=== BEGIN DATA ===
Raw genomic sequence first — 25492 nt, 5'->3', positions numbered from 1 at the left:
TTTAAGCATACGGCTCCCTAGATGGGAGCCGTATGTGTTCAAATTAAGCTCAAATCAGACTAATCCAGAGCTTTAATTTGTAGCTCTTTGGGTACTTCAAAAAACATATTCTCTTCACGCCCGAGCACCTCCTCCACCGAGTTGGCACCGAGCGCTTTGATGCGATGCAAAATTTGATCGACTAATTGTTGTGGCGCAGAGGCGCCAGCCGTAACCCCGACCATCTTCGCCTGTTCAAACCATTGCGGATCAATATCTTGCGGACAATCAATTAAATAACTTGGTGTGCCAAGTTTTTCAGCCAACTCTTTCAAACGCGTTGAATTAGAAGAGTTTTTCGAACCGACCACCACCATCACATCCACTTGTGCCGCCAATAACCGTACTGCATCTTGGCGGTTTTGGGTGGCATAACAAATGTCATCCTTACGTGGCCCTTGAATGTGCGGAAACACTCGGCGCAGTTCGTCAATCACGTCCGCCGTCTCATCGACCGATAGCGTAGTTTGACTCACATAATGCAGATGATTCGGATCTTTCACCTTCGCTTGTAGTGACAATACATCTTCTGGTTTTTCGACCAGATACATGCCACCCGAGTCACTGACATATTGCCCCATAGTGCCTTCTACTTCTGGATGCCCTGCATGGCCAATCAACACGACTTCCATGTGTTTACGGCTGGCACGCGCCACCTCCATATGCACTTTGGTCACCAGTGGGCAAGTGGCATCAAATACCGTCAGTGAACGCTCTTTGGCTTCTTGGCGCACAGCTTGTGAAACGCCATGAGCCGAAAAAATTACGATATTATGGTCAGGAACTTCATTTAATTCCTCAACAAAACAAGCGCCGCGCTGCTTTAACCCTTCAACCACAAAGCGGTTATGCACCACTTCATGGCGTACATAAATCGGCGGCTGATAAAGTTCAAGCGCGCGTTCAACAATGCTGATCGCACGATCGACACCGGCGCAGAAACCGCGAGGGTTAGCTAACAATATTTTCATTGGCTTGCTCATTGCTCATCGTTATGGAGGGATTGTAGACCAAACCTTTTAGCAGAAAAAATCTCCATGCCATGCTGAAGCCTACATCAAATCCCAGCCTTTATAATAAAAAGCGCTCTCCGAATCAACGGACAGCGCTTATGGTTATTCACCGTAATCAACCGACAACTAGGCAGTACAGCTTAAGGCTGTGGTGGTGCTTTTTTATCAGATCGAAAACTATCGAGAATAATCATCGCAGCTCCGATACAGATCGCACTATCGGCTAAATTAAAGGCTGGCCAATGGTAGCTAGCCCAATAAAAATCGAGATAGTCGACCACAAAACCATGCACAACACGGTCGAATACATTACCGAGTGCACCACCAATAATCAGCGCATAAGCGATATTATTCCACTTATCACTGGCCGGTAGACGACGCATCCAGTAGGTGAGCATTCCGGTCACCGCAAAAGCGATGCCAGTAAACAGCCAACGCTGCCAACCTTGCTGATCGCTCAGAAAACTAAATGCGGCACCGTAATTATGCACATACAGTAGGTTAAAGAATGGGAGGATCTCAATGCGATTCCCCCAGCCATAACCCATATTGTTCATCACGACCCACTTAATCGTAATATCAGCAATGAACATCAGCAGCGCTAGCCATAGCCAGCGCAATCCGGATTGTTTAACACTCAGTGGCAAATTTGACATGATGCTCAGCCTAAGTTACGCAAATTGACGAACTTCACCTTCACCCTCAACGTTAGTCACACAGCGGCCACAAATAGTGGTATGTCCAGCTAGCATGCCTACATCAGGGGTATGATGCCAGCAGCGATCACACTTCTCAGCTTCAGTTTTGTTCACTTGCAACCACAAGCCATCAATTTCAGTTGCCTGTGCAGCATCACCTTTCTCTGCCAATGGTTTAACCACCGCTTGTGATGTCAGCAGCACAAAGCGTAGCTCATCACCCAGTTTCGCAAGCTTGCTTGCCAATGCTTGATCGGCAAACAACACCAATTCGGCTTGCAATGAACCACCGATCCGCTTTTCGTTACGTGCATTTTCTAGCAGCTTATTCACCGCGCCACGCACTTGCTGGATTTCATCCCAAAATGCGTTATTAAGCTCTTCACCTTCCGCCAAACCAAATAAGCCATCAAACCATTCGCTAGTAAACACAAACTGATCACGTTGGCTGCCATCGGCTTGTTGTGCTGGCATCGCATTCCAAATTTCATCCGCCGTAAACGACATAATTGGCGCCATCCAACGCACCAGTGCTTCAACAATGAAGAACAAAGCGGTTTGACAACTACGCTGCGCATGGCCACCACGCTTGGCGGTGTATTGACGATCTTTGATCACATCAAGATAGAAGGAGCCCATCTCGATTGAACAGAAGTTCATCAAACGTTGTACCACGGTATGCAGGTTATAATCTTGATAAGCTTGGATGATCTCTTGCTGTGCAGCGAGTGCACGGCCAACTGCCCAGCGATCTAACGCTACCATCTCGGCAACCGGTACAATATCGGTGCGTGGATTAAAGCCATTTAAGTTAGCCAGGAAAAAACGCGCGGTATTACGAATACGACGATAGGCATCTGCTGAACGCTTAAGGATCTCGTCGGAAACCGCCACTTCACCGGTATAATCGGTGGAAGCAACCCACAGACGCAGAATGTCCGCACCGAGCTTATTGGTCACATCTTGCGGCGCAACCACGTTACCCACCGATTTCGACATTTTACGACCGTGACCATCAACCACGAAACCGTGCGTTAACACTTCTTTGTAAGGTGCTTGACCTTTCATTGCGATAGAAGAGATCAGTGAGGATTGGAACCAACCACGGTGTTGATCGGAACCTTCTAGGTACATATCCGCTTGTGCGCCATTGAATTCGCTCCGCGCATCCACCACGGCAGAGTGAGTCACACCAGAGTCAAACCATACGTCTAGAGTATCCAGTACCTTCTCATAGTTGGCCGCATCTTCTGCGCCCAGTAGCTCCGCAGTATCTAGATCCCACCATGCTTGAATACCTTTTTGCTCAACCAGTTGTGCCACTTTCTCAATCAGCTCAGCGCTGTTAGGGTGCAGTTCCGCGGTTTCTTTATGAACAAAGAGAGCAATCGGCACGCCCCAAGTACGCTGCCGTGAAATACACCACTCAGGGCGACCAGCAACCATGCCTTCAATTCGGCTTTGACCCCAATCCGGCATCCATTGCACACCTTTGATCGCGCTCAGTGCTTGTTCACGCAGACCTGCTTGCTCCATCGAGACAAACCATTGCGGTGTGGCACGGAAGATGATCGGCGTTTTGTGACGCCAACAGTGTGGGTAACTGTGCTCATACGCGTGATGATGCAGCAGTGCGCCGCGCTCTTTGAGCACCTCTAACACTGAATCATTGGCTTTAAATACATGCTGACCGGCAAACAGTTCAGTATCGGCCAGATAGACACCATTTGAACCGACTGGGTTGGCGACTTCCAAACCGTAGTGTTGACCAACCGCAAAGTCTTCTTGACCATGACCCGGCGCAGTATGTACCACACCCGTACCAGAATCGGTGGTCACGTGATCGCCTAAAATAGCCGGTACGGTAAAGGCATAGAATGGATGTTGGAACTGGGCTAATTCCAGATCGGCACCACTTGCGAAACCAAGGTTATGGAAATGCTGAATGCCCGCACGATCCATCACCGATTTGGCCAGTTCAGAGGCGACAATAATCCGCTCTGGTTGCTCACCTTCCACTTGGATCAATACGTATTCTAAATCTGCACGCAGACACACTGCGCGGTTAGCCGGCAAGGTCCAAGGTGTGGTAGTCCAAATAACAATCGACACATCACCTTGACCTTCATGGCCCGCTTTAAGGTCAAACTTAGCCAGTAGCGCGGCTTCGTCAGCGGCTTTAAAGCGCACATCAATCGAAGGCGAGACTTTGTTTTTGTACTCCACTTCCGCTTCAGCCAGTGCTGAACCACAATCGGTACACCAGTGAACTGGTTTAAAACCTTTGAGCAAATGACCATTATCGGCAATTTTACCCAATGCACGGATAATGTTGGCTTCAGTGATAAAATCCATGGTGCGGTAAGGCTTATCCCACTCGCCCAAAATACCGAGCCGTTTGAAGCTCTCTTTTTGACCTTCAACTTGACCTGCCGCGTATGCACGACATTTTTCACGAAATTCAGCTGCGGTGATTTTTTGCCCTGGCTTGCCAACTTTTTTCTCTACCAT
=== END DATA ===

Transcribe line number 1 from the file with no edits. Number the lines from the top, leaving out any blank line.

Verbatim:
Raw genomic sequence first — 25492 nt, 5'->3', positions numbered from 1 at the left: